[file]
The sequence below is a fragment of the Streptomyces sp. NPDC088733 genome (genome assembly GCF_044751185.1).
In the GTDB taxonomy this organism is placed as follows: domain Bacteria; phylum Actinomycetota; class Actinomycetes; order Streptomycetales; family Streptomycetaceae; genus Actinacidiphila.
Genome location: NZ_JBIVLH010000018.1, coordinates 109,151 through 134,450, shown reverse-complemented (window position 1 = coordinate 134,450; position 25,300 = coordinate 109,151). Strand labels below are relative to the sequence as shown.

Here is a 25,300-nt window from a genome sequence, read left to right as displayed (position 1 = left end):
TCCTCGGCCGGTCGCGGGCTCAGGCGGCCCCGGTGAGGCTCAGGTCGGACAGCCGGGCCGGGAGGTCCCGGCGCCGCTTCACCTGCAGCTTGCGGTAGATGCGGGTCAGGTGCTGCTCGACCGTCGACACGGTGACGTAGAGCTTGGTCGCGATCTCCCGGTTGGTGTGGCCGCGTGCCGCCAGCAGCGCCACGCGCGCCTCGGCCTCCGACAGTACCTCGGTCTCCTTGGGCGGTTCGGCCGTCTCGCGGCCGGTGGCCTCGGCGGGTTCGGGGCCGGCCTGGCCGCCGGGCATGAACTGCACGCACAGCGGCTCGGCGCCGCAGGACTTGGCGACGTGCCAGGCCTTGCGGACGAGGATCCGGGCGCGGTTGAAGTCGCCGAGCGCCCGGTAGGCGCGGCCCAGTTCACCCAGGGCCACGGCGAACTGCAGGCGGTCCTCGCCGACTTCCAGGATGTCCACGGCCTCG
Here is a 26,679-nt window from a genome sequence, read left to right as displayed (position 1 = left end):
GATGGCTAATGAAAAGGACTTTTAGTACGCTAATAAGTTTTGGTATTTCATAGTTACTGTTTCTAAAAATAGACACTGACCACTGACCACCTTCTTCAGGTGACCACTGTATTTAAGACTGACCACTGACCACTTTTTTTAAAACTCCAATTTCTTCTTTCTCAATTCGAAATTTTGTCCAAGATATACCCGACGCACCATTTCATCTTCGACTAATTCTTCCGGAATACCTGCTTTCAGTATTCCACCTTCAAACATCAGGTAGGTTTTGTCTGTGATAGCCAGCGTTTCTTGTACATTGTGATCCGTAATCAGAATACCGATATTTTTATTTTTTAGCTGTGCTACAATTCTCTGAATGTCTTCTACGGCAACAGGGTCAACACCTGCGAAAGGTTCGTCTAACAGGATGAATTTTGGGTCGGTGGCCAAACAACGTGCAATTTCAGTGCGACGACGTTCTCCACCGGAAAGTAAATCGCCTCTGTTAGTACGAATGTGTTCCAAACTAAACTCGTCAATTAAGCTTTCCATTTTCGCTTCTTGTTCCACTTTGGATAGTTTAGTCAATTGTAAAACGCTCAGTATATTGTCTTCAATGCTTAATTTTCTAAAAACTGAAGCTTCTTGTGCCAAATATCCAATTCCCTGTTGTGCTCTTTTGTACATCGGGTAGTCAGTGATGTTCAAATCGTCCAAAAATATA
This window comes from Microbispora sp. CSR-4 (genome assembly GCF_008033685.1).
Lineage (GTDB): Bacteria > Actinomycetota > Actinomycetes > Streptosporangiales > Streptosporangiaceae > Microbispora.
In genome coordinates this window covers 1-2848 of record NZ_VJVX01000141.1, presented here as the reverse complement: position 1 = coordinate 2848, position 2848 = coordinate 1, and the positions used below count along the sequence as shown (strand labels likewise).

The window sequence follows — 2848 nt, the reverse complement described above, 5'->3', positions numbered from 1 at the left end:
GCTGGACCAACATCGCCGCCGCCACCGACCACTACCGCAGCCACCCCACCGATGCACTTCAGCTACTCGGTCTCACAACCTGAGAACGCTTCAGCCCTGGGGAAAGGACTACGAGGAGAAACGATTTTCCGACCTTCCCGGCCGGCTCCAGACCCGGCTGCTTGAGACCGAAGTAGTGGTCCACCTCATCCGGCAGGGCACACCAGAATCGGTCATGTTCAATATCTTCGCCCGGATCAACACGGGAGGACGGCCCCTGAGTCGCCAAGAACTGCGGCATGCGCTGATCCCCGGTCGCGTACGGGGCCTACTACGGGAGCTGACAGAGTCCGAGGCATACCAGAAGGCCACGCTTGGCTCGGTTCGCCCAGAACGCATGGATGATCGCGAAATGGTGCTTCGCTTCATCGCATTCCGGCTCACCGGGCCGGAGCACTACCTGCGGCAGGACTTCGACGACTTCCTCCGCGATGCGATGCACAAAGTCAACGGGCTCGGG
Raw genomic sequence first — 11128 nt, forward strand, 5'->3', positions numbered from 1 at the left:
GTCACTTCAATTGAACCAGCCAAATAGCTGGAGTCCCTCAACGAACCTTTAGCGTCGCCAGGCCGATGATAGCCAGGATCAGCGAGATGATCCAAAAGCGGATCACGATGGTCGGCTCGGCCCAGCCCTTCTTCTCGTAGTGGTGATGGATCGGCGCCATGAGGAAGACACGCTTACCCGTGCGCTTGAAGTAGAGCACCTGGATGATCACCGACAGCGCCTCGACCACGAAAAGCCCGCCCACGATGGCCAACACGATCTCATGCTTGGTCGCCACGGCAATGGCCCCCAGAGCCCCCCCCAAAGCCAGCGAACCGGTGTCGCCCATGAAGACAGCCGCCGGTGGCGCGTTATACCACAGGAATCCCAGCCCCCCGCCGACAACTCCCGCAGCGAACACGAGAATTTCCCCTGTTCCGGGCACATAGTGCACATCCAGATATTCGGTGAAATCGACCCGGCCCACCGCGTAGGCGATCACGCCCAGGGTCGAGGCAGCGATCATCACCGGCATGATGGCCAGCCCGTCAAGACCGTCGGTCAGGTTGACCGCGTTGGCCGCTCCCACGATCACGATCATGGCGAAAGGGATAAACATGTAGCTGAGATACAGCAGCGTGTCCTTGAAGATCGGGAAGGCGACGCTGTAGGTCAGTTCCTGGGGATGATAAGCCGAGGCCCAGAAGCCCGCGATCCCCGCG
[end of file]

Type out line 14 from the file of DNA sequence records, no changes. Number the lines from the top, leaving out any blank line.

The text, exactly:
GTCACTTCAATTGAACCAGCCAAATAGCTGGAGTCCCTCAACGAACCTTTAGCGTCGCCAGGCCGATGATAGCCAGGATCAGCGAGATGATCCAAAAGCGGATCACGATGGTCGGCTCGGCCCAGCCCTTCTTCTCGTAGTGGTGATGGATCGGCGCCATGAGGAAGACACGCTTACCCGTGCGCTTGAAGTAGAGCACCTGGATGATCACCGACAGCGCCTCGACCACGAAAAGCCCGCCCACGATGGCCAACACGATCTCATGCTTGGTCGCCACGGCAATGGCCCCCAGAGCCCCCCCCAAAGCCAGCGAACCGGTGTCGCCCATGAAGACAGCCGCCGGTGGCGCGTTATACCACAGGAATCCCAGCCCCCCGCCGACAACTCCCGCAGCGAACACGAGAATTTCCCCTGTTCCGGGCACATAGTGCACATCCAGATATTCGGTGAAATCGACCCGGCCCACCGCGTAGGCGATCACGCCCAGGGTCGAGGCAGCGATCATCACCGGCATGATGGCCAGCCCGTCAAGACCGTCGGTCAGGTTGACCGCGTTGGCCGCTCCCACGATCACGATCATGGCGAAAGGGATAAACATGTAGCTGAGATACAGCAGCGTGTCCTTGAAGATCGGGAAGGCGACGCTGTAGGTCAGTTCCTGGGGATGATAAGCCGAGGCCCAGAAGCCCGCGATCCCCGCG